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How Communities Can Build Psychological Resilience to Disaster

 Nicole Wetsman

The Red River runs north, up along the border between North Dakota and Minnesota, before spilling into Lake Winnipeg in Manitoba, Canada. Its water flows slowly through a 10,000-year-old glacial lakebed, in one of the flattest stretches of land in the United States, and because it points north, it’s sometimes blocked by ice jams—all of which makes the river prone to flooding.

In March 2009, one such flood threatened the city of Fargo. Residents watched for a week as the National Weather Service continually updated its predictions, and as forecasts for the river’s crest climbed higher and higher. At the time, the medical director of the state’s Department of Health and Human Services was psychiatrist Andy McLean, who also lived in the city. “I was trying to protect my home, and trying to protect the community,” he says.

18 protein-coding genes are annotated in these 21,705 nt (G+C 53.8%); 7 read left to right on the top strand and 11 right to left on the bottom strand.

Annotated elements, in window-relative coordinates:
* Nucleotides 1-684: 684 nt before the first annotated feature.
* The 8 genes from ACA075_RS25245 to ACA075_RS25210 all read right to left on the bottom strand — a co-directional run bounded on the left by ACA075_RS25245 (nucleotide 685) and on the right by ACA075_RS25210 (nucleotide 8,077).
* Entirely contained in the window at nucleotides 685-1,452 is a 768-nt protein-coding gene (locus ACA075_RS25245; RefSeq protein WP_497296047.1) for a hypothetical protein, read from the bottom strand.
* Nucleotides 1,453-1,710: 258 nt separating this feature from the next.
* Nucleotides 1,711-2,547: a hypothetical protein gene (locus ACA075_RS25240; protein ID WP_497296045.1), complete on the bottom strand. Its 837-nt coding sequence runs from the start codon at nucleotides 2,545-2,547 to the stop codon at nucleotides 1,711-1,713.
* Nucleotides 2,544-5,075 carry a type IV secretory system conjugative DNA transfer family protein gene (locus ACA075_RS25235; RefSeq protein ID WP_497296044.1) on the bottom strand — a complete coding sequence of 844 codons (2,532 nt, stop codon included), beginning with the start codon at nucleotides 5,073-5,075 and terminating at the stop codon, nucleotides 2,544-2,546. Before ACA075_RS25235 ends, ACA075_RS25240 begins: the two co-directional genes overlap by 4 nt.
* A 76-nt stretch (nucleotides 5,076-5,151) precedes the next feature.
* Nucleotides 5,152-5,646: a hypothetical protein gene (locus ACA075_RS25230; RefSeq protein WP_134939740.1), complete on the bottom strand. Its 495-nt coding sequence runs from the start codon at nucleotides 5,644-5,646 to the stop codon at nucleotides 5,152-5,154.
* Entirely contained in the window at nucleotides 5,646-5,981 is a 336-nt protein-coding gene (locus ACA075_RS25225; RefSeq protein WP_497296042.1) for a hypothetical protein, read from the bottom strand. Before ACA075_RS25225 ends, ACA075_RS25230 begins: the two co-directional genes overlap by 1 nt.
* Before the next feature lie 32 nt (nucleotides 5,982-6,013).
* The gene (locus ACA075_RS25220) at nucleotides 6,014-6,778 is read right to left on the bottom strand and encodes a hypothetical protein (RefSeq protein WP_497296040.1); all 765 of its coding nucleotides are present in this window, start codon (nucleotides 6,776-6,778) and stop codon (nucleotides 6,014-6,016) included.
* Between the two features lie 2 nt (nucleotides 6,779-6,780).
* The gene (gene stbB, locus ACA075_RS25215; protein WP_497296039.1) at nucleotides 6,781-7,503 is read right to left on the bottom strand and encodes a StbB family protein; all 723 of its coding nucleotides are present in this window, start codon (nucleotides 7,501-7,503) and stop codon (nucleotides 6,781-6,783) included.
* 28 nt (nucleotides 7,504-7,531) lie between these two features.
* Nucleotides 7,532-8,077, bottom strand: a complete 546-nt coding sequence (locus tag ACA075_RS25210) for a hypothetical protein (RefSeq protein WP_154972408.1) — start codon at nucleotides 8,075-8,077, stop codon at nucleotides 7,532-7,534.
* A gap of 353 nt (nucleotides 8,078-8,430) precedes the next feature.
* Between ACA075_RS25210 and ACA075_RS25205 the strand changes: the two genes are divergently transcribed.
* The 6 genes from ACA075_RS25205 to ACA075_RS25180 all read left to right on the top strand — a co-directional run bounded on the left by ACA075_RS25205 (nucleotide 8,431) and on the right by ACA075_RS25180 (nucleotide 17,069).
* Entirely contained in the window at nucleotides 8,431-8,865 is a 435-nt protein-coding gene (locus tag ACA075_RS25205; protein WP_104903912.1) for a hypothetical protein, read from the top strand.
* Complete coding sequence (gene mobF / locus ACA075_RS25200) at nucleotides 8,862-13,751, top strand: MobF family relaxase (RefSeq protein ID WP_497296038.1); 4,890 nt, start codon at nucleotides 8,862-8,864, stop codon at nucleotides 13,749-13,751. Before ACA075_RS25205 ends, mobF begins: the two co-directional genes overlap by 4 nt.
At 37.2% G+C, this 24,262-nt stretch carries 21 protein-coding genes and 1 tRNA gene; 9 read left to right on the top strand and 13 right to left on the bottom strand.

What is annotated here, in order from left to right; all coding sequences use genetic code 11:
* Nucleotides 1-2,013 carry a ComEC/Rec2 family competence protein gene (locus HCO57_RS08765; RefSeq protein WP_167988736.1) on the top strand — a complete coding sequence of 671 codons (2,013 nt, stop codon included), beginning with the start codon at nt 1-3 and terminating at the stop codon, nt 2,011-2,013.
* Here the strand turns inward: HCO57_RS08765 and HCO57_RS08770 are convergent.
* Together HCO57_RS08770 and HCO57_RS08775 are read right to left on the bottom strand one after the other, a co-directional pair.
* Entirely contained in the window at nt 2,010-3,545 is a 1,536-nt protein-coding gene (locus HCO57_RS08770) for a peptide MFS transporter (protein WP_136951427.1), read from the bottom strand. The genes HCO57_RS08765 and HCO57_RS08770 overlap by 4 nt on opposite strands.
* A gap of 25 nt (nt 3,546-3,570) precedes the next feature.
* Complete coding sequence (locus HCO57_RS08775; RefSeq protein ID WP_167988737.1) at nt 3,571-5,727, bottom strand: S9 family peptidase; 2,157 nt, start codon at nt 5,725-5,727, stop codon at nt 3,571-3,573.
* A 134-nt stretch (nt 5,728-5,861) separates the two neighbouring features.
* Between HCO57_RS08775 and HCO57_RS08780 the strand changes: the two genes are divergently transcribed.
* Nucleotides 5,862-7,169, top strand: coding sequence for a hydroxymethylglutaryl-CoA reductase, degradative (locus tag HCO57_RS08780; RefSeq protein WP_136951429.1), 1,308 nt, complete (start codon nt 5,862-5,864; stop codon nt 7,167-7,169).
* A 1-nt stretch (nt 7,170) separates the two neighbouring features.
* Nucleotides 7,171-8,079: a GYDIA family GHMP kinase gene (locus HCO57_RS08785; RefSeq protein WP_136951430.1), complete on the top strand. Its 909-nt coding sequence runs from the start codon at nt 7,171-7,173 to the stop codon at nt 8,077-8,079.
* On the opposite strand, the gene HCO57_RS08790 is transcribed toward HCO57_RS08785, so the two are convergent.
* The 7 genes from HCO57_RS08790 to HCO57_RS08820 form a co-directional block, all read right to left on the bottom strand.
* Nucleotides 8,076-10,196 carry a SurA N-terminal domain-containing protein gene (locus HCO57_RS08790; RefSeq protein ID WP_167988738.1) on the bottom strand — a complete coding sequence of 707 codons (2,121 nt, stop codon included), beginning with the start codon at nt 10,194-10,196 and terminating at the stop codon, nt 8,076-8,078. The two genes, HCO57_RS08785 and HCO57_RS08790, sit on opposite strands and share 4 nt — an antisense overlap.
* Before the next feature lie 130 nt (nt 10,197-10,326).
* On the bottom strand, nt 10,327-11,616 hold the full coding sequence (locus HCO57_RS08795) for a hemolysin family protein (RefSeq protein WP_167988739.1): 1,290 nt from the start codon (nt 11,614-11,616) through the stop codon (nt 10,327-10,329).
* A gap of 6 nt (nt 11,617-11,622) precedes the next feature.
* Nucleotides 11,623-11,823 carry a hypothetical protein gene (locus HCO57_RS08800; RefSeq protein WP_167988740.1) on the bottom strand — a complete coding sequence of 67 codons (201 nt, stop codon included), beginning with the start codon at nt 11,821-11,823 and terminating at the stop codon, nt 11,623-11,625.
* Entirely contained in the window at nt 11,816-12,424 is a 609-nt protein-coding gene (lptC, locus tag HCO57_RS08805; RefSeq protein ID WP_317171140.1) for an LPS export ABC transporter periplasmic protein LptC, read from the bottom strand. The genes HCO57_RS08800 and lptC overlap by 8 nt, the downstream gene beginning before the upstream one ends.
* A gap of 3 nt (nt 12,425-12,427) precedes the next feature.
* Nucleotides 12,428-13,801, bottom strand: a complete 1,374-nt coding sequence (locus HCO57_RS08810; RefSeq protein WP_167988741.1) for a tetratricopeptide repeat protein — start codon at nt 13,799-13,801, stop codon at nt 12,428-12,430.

Leadership in Fargo readied sandbags, led the construction of barricades, and planned for evacuations. But McLean had a key role, too. “Every day, I was the psychiatrist at the table, talking about the mental health of the community and of individuals,” he says.

That’s one reason why, despite record flooding, the city was able to escape major consequences: not only because of its infrastructural and physical preparations, but also because of its social and psychological readiness.

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